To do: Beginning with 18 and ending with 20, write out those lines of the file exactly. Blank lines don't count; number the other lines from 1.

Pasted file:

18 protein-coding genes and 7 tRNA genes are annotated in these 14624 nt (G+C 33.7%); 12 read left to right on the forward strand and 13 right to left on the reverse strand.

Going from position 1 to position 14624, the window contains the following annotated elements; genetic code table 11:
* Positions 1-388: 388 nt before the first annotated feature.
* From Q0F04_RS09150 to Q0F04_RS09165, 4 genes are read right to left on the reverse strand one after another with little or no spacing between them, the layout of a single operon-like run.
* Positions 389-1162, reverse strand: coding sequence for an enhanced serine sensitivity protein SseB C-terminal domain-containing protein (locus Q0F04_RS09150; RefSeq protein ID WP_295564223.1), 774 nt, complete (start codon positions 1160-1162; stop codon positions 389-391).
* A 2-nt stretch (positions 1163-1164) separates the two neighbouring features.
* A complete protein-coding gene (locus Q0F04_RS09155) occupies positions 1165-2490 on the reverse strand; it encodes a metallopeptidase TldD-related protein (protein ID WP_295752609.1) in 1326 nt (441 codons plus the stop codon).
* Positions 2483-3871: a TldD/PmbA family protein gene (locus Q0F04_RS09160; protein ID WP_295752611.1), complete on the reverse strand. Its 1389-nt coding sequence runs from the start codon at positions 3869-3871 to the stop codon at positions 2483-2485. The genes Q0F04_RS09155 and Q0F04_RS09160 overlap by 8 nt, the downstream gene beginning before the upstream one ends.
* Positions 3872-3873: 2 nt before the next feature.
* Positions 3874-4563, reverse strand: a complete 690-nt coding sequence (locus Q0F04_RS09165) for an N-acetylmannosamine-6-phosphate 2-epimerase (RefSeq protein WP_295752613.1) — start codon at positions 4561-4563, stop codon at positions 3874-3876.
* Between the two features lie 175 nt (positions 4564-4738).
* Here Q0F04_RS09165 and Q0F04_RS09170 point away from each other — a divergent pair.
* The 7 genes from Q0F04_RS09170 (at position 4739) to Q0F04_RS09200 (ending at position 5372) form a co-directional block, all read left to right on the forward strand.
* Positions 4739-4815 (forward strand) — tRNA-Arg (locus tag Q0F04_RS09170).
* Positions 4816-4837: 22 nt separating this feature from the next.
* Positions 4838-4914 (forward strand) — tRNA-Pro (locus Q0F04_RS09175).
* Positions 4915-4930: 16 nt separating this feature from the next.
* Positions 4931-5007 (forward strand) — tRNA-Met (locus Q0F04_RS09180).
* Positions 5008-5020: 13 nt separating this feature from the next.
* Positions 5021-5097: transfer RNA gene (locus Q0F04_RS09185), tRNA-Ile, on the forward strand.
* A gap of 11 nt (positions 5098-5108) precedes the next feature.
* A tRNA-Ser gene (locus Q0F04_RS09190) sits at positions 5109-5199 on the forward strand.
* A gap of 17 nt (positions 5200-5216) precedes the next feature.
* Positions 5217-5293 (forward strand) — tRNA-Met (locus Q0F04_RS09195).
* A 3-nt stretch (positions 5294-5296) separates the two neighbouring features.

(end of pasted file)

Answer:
* Positions 4931-5007 (forward strand) — tRNA-Met (locus Q0F04_RS09180).
* Positions 5008-5020: 13 nt separating this feature from the next.
* Positions 5021-5097: transfer RNA gene (locus Q0F04_RS09185), tRNA-Ile, on the forward strand.